Why you should use screen recordings in your next video

Screen recording your IT product can be the difference between a sign-up or a bounce from your website. Here's why we encourage screen recordings for our IT and consulting firm clients' videos.

Our clients often ask us about integrating screen recordings with a cringe on their face. They're not sure if it's possible, and if it is, they're certain it's difficult to do. It's not! And it's actually a great idea to have screen recordings embedded in your video content. Here are our reasons: 

Show your product off

It's the obvious path but often the one that our previous clients are hesitant to engage in. We have found that this is usually because the product has not been finished.

But when we say 'that doesn't matter', that familiar cringe mixed with a quizzical look then spreads across the dial. But it really doesn't matter, at all. 

If all you have is screenshots of your product, we can bring them to life with animations of cursors, a tablet user, whatever you need.

A video we completed in 2015 only had a wireframe of the e-learning product finished, the hyperlinks didn't even work! But we were able to get into the test environment and our savvy animators followed instructions, recorded their screens and captured the essence of the environment expertly. 

Ultimately, like any video, the key message should be how the product benefits the user. We never stray from that key tenet. But having a semblance of what the product does, or even just how it looks is a very powerful way into the minds of your potential customers. 

It is actually easy

Like I said, it's not hard. Our animators are adept at using screen recording software programs, like Screenflow by Telestream.

It's a great piece of software that allows seamless editing, graphics, call-outs and more to be recorded and edited in only minutes. (And nope, they're not paying me to say that, they're just that good). 

Here's a couple example of videos that we produced that used screenflow recordings and integrated them into a use-case narrative for the viewer. 

As you can see, the GovSpend video is pure screen recording. This is a good method of showing the product to internal stakeholders, or users who are already onboarded. 

There's no need for flashy framing, animation or overlays for people who are already know the product. What matters more is a clear walkthrough of the utility of the software itself.

The Capability Central recordings were allowed to be more 'flashy' because the clients were not yet familiar with the software.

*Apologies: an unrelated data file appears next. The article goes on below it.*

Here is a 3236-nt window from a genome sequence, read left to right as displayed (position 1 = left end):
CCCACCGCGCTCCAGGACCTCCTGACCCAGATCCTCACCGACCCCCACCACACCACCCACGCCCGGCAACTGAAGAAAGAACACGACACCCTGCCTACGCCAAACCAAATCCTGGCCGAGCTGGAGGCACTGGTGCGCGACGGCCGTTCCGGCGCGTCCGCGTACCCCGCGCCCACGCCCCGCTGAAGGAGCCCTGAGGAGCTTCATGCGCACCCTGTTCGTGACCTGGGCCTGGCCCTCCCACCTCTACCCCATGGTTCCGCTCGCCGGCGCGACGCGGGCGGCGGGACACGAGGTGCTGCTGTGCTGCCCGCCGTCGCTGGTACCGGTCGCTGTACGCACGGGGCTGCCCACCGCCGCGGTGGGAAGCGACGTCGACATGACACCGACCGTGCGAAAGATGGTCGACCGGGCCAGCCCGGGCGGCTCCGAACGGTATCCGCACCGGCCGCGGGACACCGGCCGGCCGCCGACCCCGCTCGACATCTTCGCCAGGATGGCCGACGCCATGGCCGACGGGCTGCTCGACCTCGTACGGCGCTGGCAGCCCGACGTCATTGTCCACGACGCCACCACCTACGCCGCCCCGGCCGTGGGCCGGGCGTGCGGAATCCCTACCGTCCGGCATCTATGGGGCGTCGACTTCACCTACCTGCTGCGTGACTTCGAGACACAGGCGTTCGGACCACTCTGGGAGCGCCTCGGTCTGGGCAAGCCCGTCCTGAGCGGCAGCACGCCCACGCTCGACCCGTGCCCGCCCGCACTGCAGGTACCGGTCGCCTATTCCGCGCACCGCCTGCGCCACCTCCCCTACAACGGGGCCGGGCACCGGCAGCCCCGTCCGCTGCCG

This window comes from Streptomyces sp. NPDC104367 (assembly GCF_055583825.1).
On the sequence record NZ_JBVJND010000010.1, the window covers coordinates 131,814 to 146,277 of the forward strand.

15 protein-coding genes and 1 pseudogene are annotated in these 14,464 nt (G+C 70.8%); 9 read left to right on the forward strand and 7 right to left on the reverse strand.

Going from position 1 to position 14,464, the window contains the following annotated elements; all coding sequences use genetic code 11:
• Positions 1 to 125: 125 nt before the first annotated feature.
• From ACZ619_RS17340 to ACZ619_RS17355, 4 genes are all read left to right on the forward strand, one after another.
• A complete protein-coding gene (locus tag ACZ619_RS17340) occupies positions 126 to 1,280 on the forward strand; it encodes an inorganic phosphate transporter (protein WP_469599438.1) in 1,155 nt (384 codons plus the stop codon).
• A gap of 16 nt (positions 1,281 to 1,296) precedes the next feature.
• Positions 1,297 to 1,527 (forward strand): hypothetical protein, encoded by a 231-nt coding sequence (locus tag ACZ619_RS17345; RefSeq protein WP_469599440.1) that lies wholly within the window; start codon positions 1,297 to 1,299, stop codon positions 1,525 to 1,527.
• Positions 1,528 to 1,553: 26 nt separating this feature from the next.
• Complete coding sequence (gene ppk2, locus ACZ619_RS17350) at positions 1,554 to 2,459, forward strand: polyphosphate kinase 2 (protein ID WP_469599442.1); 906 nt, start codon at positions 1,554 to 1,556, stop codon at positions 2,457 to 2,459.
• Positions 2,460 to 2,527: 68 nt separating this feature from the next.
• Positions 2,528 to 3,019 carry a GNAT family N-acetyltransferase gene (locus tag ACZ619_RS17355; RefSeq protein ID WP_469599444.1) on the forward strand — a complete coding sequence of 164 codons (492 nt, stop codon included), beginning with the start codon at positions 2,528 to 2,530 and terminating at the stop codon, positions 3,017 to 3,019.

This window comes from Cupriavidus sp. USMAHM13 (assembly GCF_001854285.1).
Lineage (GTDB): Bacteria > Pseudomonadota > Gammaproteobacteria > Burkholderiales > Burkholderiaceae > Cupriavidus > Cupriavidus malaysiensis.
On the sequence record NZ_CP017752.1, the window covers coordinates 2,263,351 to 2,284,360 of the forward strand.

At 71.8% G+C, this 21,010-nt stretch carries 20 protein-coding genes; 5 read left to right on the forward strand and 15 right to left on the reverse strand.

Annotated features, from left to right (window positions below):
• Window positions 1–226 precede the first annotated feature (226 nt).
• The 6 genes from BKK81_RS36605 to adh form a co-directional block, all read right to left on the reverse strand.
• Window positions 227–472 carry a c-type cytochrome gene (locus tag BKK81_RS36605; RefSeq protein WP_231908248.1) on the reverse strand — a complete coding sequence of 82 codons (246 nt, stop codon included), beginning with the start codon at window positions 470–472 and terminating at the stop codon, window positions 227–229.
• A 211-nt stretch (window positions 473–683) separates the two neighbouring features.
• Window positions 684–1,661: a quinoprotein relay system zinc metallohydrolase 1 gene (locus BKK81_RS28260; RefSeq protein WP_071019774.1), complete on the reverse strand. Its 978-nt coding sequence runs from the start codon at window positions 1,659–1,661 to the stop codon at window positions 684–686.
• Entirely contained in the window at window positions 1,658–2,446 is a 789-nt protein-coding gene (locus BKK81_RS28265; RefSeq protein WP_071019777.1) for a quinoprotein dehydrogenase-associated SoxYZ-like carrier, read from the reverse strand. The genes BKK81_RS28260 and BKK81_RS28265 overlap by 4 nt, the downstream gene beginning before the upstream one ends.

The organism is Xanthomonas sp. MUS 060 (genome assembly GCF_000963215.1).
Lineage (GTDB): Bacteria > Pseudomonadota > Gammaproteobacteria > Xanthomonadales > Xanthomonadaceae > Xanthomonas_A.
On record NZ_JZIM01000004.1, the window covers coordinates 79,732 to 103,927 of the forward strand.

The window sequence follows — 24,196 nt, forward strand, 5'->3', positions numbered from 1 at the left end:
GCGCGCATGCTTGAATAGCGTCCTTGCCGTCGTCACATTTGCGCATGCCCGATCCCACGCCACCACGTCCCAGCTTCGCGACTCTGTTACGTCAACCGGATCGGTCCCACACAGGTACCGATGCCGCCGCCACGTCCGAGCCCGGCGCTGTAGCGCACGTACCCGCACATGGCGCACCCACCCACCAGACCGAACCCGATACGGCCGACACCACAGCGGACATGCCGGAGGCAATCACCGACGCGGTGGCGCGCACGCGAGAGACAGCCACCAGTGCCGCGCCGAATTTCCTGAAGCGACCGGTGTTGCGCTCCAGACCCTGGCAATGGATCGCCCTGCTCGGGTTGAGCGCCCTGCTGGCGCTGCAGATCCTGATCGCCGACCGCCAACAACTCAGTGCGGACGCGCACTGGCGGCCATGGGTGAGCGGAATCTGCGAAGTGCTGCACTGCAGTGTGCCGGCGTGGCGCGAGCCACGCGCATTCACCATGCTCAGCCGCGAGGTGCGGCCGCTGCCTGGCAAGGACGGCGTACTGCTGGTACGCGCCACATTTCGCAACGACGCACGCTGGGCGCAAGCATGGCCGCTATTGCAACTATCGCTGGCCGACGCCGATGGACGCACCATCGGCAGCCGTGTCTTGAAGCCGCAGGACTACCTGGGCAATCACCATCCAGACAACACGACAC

Fun fact: this is an example of a video we made, where the product was not yet finished. We are quite proud that we were able to make it come to life!

I often talk about 'opening the door' to potential customers. Let them in and have a look around, be it through live action video or animation. Recording your product (working or not), is a great way to open that door.  

Until next time,

Pete

PS - have you tried to record your IT product before? It can be tedious and time consuming without the right know-how. 

We love tedium and we know how to do it, so get in touch.

 

 

How the production story of 'Back to the Future' can help you (and us) make great videos


This post will explain how the Director and production team overcame two massive challenges in making 'Back to the Future' and how these lessons can be applied to making top-quality video content.

My all time favourite Hollywood film is 'Back to the Future'. It's one of the most endearing and innovative films of its time (despite some flaws). It mixes science-fiction, romance, nostalgia, action and adventure into a cohesive and engaging story.

'Back to the Future' isn't the only film to have struggled in its production. 'Apocalypse Now' is renowned as the nightmarish misadventure of Francis Ford Coppola and leading man Martin Sheen - entering their own Heart of Darkness and barely making it out alive.

But what you might not know is that there were various hiccups in the production of
'Back to the Future' that, if not overcome, would have halted the production altogether - depriving us of an all-time classic. 

1. Not good enough? Start again

While Michael J. Fox was the first choice to play Marty McFly, he was caught up filming the sitcom 'Family Ties' (remember that show!?). As such he was restricted by the producers of the show in his scheduling, because filming a sitcom was basically a full-time job, and then some.  

As a result, the producers of 'Back to the Future' settled on Eric Stoltz after being impressed with his performance in 'Mask' (no, not 'The Mask'!). 

It became clear after 5-6 weeks of shooting, and reviewing footage, however, that Stoltz was not the right man for the job.